Using Google Calendar for Implementing a Productivity System

Productivity systems can change lives. Do you want to experience a productive life where you have great satisfaction in completing your goals? Do you want to experience a week where you don’t feel it is wasted or aimless? Organising your life is a crucial step to for all these to come true. There are many different systems for different people. There are different pros and cons. It comes down to preference. But, some systems are suitable for beginners and are great for anyone who wants to start one.

There are a few well-known systems like Get Things Done, Pomodoro, and Gnatt Charts. Most people are using to-do lists on a daily basis and this is also a productivity system. I will recommend a system I use that you can implement with Google Calendar.


I learned this system many years ago and I feel it is a good system to start. I have added some improvements and improvised for Google Calendar. I consider this a hybrid system with elements from Get Things Done, Pomodoro, and maybe Eat the Frog. This system is flexible and you can choose parts to change to adapt for yourself.

How it works

This is a week-based system. At the start of the week, write down your goals or key tasks. For a start, keep to 3 goals. As you get more familiar, increase your goals. These goals are weekly goals and be realistic about them. It can be “Eat 3 homecooked meals” or “Plan to read one book”. From these goals, determine the subtasks needed to complete them. These tasks should be added to a day in your weekly calendar and should have a duration.

Implementation with Google Calendar

I assumed you have Google Calendar before starting this tutorial. I will use 1 goal as an example for this tutorial. As I show the steps, I will also explain the rationale. For this tutorial, I will use the desktop app.

1. Open Google Calendar

Start your Google Calendar. Like most calendar apps, you can view the calendar in month or week view. For our system, we can use a week view. We are adapting Google Calendar for our system, but Google Calendar has integrated Keep and Tasks making it easier for us to implement our system.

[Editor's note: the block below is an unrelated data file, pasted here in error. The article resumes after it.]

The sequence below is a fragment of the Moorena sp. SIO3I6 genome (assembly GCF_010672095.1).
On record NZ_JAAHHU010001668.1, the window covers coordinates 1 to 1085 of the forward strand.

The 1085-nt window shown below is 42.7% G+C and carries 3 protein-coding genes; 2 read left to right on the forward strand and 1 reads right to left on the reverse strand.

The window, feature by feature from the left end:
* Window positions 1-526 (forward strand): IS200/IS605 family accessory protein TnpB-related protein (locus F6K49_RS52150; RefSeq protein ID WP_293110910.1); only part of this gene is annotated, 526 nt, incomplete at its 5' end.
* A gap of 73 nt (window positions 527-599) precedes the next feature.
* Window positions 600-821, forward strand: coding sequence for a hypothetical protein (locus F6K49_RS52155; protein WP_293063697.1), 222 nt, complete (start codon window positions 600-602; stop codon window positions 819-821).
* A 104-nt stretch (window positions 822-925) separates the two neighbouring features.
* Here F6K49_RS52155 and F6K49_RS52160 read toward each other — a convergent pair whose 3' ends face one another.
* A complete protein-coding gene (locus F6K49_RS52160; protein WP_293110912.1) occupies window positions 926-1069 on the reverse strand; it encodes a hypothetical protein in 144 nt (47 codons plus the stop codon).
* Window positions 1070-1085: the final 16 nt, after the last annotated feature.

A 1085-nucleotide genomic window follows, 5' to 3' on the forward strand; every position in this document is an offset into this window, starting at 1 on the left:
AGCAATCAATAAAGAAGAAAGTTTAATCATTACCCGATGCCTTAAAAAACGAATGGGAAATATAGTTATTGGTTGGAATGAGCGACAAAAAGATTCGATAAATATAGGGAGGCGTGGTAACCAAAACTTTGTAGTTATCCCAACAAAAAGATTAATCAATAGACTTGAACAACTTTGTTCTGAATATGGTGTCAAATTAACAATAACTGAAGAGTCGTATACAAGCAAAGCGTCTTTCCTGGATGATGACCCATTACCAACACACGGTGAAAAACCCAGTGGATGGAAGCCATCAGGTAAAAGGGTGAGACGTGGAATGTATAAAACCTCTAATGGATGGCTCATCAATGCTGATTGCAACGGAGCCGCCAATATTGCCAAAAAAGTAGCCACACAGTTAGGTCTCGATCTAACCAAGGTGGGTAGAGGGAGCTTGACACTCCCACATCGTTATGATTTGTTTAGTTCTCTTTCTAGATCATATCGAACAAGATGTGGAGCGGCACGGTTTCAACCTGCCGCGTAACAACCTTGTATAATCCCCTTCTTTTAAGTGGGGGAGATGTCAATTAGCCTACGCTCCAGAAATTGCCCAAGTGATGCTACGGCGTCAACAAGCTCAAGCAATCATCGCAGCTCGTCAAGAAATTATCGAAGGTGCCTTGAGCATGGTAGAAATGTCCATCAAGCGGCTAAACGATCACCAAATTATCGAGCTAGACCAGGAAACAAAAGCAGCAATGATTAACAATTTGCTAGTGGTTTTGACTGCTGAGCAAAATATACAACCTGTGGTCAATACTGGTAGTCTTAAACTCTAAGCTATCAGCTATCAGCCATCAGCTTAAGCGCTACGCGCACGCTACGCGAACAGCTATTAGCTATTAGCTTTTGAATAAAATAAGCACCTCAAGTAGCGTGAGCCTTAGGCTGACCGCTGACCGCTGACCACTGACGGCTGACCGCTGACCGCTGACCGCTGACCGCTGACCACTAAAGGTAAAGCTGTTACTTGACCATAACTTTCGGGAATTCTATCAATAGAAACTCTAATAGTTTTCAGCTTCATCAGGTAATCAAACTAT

2. Set goals

Goal setting is a crucial step in many productivity systems, without it, our system becomes a simple to-do list. Goal setting in itself can be a topic itself. For this tutorial, we are setting the goal of “Organise an in-person workshop”. We want to note this down on Google Keep. In Google Calendar, you can find Keep’s icon on the right.

Google Keep Icon

Click on it, and the sidebar will expand. You can add a note by typing in Take a note… section. We are going to use Keep to define our goals. Give your goal a title and write down your goals in the note area. Take time to consider your weekly goals. When you are more advanced, you can use Eat the Frog method for these weekly goals.

Set Goals

3. Create goal as a Tasks list

Goal setting focuses your attention and effort for the week. Your week will no longer happen without completing anything. Create your goal as a Task list. In a task list, every task can be assigned a date and duration. You can also check them off when they are completed. These features are great for managing your tasks, and improving productivity.

Go to the menu on the right and click on the Tasks icon. The Tasks interface will open up. Create a new list with your goal name. For our example, our Task list will be named “Organise an in-person workshop”.

Tasks Menu

4. Break apart goal into sub-tasks

You will need to think about the tasks needed for your goal. For this part, we implement the concept of time-blocking. Every task you create should have a set date and duration. Only if the task is on the calendar, then you will give it priority.

Add Tasks

When you start to fill in your goals and tasks. You will see your free time. You can fill this time with meeting with friends or relaxation time. Make use of these blank spaces.


You should start a productivity system if you are serious about improving your life. When you implement this system, it is not just learning a system. When you set your goals, and create your tasks, you are actually forming habits. If you stick to the system, you are also improving yourself. Get started today!

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